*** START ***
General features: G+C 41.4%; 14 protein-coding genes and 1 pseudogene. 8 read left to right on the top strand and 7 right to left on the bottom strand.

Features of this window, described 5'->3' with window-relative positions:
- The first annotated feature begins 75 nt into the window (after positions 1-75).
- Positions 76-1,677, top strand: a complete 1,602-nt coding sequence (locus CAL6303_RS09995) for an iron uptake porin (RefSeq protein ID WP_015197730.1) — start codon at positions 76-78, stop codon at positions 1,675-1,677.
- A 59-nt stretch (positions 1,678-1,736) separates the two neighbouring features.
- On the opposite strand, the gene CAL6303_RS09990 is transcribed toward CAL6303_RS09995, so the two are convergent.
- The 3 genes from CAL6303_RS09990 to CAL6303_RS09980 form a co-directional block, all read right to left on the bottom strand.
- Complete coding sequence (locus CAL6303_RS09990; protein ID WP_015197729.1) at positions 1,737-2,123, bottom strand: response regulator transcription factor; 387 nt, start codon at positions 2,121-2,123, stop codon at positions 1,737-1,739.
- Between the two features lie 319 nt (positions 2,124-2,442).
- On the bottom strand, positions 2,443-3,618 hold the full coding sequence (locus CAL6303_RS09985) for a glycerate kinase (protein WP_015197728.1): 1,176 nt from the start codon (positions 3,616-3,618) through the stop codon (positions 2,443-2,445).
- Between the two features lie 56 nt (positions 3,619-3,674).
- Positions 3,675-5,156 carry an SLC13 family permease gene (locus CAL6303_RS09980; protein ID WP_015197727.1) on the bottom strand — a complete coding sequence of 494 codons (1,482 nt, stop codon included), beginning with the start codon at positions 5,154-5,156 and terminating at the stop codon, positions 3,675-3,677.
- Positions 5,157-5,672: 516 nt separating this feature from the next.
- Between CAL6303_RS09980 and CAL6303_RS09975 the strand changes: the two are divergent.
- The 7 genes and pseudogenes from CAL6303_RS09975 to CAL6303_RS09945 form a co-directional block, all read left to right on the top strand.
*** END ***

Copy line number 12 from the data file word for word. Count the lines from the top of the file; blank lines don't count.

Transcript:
- Positions 3,675-5,156 carry an SLC13 family permease gene (locus CAL6303_RS09980; protein ID WP_015197727.1) on the bottom strand — a complete coding sequence of 494 codons (1,482 nt, stop codon included), beginning with the start codon at positions 5,154-5,156 and terminating at the stop codon, positions 3,675-3,677.